LGBTQ API Athletes: Schuyler Bailar

LGBTQ API Athletes: Schuyler Bailar

Schuyler Bailar

Schuyler Bailar
Photo Credit: website press kit, photo by Sydney Claire Photography

Schuyler Bailar, who is 21 and currently attending Harvard University, is a transgender man on Harvard’s men’s swimming and diving team. Born to a white father and an Asian mother, Bailar is a 25-time National Championship qualifier and a member of Nation’s Capital Swim Club’s 2012 and 2013 National Championship teams. Bailar also set a US National relay record with teammate and future Olympian Katie Ledecky. Bailar began to struggle with how he was presenting himself to the world during his high school years. While he had not been fully conscious of his difference as a child, he always felt more comfortable dressing in t-shirts and cargo shorts and traditionally male presentation. But, people just assumed he was a tomboy.

Swimming was his outlet as he was growing up. It was his release, blocking out everything else and giving him peace. But after he broke his back in a biking accident in 2012, he had to find other ways to cope. The social pressures of high school and his struggles with identity took their toll. He fell into depression and developed an eating disorder. After being recruited by Harvard and electing to take a gap year after high school, it was in 2014 when he went to a gender workshop that he was able to realize that he was transgender.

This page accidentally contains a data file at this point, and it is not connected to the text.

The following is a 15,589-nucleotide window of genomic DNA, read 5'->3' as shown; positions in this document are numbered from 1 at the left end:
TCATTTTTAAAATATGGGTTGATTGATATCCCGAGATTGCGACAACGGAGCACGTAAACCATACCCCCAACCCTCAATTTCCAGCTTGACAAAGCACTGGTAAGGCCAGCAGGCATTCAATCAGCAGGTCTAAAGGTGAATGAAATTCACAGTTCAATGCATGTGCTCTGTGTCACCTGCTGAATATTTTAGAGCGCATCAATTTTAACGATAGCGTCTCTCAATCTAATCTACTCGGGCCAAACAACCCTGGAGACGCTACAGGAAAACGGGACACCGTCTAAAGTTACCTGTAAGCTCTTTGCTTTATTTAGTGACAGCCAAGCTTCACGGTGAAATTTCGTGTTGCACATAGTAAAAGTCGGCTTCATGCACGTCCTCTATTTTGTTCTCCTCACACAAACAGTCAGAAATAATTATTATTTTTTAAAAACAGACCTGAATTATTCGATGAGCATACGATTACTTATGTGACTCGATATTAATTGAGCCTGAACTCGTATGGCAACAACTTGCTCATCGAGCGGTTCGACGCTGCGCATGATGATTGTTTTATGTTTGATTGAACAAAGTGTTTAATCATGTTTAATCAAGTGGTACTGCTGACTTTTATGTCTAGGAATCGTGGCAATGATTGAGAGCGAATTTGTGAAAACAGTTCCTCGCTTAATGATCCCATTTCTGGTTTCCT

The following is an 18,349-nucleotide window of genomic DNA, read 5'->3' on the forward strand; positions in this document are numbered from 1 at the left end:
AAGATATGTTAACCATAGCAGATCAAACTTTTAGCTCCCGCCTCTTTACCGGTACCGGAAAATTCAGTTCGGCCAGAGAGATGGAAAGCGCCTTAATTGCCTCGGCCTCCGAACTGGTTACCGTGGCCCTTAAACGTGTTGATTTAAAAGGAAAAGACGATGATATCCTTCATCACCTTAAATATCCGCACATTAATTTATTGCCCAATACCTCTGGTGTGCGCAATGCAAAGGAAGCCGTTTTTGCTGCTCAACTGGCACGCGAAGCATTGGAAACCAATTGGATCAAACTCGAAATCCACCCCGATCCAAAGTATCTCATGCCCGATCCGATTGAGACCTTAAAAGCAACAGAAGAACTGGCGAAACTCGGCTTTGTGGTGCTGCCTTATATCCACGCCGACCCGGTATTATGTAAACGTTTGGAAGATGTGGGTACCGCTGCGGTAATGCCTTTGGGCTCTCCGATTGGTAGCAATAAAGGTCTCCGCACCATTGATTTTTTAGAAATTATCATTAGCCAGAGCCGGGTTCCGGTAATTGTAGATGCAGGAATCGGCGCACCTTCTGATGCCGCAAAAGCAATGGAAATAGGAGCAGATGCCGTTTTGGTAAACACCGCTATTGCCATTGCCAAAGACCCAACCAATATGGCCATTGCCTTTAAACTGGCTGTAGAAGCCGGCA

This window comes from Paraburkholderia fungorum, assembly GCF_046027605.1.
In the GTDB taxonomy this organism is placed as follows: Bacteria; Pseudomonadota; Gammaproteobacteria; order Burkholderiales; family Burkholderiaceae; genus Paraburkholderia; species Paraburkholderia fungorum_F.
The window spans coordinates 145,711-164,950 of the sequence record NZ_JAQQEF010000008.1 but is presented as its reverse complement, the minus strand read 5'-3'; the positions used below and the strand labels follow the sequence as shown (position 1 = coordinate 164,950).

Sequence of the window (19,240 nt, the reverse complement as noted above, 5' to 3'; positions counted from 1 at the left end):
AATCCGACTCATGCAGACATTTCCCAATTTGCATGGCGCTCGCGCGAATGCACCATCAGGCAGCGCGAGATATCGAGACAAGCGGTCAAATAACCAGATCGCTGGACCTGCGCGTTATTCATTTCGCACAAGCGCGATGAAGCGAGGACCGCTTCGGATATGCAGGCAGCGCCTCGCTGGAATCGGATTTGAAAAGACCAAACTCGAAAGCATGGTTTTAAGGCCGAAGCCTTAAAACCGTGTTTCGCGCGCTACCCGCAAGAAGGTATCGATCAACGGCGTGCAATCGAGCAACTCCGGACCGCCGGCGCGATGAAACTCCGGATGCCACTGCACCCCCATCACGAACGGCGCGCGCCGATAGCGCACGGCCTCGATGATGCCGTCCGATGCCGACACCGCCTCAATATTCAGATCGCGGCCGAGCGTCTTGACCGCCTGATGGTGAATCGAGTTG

In 2015, he had top surgery to remove his breasts and mammary glands. Through the support of his coach and team members, he competes on Harvard University’s varsity men’s team. Bailar was a star as a female swimmer with coaches confident that he would be an Olympic trials contender and he knew that he would be throwing that potential away as a male swimmer but decided that living authentically is more important to him. Bailar chronicles his experience on social media and through speaking appearances at schools and conferences and is an inspiration for everyone through his tenacity and authenticity. He is an example of how the complex nature of biological sex and gender is changing in sports.

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